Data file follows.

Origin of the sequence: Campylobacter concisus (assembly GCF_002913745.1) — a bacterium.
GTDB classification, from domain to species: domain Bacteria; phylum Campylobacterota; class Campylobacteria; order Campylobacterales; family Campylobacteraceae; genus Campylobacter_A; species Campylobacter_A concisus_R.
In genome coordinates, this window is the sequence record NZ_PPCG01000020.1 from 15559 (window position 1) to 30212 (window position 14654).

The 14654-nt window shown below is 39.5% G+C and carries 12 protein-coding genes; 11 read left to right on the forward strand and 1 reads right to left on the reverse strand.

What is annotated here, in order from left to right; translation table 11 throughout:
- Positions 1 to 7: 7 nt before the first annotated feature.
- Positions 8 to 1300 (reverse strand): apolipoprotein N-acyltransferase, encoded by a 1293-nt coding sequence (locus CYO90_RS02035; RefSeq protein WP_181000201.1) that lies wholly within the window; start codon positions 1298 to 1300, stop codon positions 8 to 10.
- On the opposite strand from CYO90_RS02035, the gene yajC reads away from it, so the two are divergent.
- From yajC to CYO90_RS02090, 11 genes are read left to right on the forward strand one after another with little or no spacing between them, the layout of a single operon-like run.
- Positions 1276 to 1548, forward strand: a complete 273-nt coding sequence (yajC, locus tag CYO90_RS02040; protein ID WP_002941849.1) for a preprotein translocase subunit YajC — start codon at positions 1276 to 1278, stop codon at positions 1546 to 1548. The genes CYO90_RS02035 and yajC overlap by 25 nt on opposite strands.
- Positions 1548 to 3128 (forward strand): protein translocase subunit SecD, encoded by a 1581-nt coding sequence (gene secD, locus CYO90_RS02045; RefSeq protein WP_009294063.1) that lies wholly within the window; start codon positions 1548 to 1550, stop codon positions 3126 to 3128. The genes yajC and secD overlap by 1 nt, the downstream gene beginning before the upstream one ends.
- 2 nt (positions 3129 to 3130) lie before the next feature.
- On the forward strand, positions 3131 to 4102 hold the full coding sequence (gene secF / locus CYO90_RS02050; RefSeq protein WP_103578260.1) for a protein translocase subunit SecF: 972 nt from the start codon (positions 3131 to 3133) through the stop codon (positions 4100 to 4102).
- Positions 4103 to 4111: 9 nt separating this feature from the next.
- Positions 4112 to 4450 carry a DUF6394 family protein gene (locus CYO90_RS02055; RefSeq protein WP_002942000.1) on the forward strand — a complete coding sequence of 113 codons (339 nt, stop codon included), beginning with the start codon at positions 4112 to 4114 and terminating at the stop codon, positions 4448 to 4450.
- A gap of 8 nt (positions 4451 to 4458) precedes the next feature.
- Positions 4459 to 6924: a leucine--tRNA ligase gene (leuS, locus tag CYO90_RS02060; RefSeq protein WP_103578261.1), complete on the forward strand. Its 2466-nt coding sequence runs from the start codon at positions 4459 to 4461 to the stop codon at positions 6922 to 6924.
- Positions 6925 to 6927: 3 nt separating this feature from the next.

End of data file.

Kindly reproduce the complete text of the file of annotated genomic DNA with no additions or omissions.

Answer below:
Origin of the sequence: Campylobacter concisus (assembly GCF_002913745.1) — a bacterium.
GTDB classification, from domain to species: domain Bacteria; phylum Campylobacterota; class Campylobacteria; order Campylobacterales; family Campylobacteraceae; genus Campylobacter_A; species Campylobacter_A concisus_R.
In genome coordinates, this window is the sequence record NZ_PPCG01000020.1 from 15559 (window position 1) to 30212 (window position 14654).

The 14654-nt window shown below is 39.5% G+C and carries 12 protein-coding genes; 11 read left to right on the forward strand and 1 reads right to left on the reverse strand.

What is annotated here, in order from left to right; translation table 11 throughout:
- Positions 1 to 7: 7 nt before the first annotated feature.
- Positions 8 to 1300 (reverse strand): apolipoprotein N-acyltransferase, encoded by a 1293-nt coding sequence (locus CYO90_RS02035; RefSeq protein WP_181000201.1) that lies wholly within the window; start codon positions 1298 to 1300, stop codon positions 8 to 10.
- On the opposite strand from CYO90_RS02035, the gene yajC reads away from it, so the two are divergent.
- From yajC to CYO90_RS02090, 11 genes are read left to right on the forward strand one after another with little or no spacing between them, the layout of a single operon-like run.
- Positions 1276 to 1548, forward strand: a complete 273-nt coding sequence (yajC, locus tag CYO90_RS02040; protein ID WP_002941849.1) for a preprotein translocase subunit YajC — start codon at positions 1276 to 1278, stop codon at positions 1546 to 1548. The genes CYO90_RS02035 and yajC overlap by 25 nt on opposite strands.
- Positions 1548 to 3128 (forward strand): protein translocase subunit SecD, encoded by a 1581-nt coding sequence (gene secD, locus CYO90_RS02045; RefSeq protein WP_009294063.1) that lies wholly within the window; start codon positions 1548 to 1550, stop codon positions 3126 to 3128. The genes yajC and secD overlap by 1 nt, the downstream gene beginning before the upstream one ends.
- 2 nt (positions 3129 to 3130) lie before the next feature.
- On the forward strand, positions 3131 to 4102 hold the full coding sequence (gene secF / locus CYO90_RS02050; RefSeq protein WP_103578260.1) for a protein translocase subunit SecF: 972 nt from the start codon (positions 3131 to 3133) through the stop codon (positions 4100 to 4102).
- Positions 4103 to 4111: 9 nt separating this feature from the next.
- Positions 4112 to 4450 carry a DUF6394 family protein gene (locus CYO90_RS02055; RefSeq protein WP_002942000.1) on the forward strand — a complete coding sequence of 113 codons (339 nt, stop codon included), beginning with the start codon at positions 4112 to 4114 and terminating at the stop codon, positions 4448 to 4450.
- A gap of 8 nt (positions 4451 to 4458) precedes the next feature.
- Positions 4459 to 6924: a leucine--tRNA ligase gene (leuS, locus tag CYO90_RS02060; RefSeq protein WP_103578261.1), complete on the forward strand. Its 2466-nt coding sequence runs from the start codon at positions 4459 to 4461 to the stop codon at positions 6922 to 6924.
- Positions 6925 to 6927: 3 nt separating this feature from the next.